Finally, after what seemed to be the longest winter on record (and definitely the coldest), some sunshine is starting to arrive in our wee climate. Not only that, but we’ll soon be moving our clocks forward to enjoy an extra hour of daylight. Nice one!
There is a common misconception that sunlight is always bad for you, and in particular, your skin. But like most things in life, sunlight is good if it’s consumed in moderation. For most people, it creates a feeling of cheer and a feeling of wellness, and its effect on other forms of life are evident, especially now when we enter the Spring. Sunlight is the body’s main way of obtaining Vitamin D which helps to contribute to healthy bones and a healthy nervous system, and it helps to increase the production of endorphins in the brain leading to that feeling of cheer. Its tanning properties also help to make you look healthier, and who doesn’t want to look better?
So what’s all the fuss about and why do some people think that sunshine is a bad thing to be around?
The answer is simple; Too much sunshine can cause damage to the skin. It might not be immediately evident, but sunlight is a contributing factor involved in the ageing process. Its ultraviolet light penetrates through your skin and speeds up the breakdown of the youthful substance that keeps your skin taut, collagen. Collagen is like elastic and its breakdown can be likened to an elasticated trouser waist. When the elastic is pulled tight, you get a smooth surface but once the tension is released, you get wrinkles. Over a period of prolonged sun exposure, which can be anything from a few hours to a few decades, the same thing happens with your skin. So excessive sun exposure leads to premature ageing.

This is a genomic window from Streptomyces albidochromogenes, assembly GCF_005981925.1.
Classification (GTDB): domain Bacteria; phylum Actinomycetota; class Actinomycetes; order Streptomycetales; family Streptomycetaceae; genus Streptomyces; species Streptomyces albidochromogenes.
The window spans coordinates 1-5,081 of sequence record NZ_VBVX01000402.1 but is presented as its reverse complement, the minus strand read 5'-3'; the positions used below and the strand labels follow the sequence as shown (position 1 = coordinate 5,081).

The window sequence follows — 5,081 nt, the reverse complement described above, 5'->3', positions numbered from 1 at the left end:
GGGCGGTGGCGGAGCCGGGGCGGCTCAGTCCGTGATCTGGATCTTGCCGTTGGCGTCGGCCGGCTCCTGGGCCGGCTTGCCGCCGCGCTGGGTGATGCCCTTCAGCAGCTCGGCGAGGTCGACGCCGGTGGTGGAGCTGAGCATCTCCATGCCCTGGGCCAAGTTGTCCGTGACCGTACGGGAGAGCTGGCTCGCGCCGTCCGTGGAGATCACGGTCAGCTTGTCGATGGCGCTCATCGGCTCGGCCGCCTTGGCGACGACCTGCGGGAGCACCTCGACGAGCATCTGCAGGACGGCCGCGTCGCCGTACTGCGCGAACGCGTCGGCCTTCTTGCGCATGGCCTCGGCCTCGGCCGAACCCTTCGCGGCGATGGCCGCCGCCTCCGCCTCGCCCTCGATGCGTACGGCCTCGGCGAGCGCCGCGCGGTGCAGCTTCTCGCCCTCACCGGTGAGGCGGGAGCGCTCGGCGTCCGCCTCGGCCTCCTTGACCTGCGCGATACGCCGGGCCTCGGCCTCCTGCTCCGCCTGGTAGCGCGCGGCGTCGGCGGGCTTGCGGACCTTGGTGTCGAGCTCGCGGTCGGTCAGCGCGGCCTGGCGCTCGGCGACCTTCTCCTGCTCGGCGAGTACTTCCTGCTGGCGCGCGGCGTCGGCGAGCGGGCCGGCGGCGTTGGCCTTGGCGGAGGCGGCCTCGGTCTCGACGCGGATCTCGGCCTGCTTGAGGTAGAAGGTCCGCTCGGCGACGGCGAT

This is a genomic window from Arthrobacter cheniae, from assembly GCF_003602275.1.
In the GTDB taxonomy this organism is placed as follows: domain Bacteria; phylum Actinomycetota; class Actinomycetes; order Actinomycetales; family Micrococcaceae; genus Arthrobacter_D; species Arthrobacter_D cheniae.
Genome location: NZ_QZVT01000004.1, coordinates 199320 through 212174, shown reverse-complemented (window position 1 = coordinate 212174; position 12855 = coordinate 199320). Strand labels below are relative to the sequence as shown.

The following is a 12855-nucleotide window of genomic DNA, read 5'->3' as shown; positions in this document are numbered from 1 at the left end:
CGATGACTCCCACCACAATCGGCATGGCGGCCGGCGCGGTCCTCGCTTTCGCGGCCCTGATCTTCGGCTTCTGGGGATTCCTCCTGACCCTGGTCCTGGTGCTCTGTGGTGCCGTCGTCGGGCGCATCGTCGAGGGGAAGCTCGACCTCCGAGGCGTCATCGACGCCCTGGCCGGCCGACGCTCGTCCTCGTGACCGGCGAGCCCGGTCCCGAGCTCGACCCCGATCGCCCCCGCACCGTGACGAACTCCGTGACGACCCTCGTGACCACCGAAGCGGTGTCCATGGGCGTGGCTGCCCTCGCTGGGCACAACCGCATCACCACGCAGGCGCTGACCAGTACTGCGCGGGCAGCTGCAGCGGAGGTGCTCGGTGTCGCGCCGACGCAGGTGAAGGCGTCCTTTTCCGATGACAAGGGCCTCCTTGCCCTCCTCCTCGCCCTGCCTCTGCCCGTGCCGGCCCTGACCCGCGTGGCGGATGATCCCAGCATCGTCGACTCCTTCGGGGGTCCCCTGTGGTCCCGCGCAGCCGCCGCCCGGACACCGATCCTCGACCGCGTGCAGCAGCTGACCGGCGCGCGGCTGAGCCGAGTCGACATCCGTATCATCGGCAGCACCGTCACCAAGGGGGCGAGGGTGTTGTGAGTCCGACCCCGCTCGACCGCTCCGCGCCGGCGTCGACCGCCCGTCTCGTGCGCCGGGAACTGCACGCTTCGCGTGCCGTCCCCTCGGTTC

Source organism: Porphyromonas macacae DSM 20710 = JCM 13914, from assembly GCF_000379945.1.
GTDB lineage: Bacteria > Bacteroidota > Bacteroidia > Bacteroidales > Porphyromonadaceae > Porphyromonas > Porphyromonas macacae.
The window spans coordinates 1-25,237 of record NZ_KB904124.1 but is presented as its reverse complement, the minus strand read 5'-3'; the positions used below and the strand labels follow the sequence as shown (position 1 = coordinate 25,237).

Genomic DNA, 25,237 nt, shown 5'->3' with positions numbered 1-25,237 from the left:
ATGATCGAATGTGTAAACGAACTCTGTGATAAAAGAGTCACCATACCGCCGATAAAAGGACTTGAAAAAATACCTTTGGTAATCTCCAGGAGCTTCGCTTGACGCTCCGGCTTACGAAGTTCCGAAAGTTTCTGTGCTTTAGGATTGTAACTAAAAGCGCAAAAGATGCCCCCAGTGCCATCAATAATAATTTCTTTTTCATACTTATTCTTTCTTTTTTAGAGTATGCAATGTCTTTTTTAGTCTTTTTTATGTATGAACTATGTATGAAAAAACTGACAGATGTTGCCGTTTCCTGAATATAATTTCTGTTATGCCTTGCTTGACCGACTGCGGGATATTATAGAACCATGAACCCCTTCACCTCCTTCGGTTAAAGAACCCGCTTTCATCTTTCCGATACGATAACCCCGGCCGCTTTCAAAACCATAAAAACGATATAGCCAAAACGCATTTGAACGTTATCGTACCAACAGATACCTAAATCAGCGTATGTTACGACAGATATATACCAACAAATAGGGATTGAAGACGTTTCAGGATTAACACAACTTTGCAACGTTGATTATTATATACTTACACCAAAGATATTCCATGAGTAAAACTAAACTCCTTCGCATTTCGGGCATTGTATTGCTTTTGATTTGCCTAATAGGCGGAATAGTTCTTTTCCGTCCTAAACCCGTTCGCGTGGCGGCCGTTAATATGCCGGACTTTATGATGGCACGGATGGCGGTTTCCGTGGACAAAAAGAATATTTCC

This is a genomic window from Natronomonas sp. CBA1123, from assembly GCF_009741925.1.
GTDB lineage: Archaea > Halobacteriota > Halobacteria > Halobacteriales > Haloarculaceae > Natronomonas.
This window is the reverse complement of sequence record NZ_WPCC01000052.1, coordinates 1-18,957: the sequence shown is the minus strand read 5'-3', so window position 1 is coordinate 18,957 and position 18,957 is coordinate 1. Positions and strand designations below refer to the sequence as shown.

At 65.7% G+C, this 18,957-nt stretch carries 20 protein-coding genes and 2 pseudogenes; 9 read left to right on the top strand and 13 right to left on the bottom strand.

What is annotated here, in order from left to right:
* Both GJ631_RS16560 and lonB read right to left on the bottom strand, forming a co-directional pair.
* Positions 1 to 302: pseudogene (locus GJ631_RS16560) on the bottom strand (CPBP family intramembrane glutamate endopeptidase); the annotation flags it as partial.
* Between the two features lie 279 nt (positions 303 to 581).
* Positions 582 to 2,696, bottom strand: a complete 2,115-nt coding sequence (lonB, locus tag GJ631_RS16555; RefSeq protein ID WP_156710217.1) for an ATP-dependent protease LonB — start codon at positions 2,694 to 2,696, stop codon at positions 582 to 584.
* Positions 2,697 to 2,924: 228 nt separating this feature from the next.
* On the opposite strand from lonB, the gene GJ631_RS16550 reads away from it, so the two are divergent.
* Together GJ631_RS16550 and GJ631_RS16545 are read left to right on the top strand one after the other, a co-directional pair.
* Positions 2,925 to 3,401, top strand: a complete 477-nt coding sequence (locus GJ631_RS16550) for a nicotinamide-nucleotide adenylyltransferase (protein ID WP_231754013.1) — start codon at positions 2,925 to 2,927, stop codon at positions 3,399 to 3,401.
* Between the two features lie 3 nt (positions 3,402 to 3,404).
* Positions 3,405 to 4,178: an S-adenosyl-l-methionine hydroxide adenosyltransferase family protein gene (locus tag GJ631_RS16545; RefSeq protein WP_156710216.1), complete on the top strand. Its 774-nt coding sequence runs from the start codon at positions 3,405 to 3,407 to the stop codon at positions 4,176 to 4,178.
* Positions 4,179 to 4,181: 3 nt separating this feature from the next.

Ageing isn’t the only issue with overexposure to the sun’s rays. Painful sunburn, cataracts, skin cancers and even cold sores can be triggered by its radiation so we need to strike the right balance between too much and too little sunlight.
With so many health scares over the years related to sunlight, many people have decided to avoid it altogether and somewhat surprisingly, more than half the UK population has insufficient levels of vitamin D. This can result in a number of health concerns too.
There are lots of ways to ensure you get just the right amount of sunlight. Based on our generally light coloured skin, experts advocate ten minutes per day of sunshine on our skin to generate sufficient levels of vitamin D, although people with darker skin may require more sunlight to generate the same levels of the vitamin. And when you’ve reached your quota of sunlight, make sure you cover up, and use skincare products which contain a sunscreen to slow down the ageing process and protect your skin from sun damage.
So now that the Spring rays are almost upon us, get out there and enjoy the sun (in moderation of course!).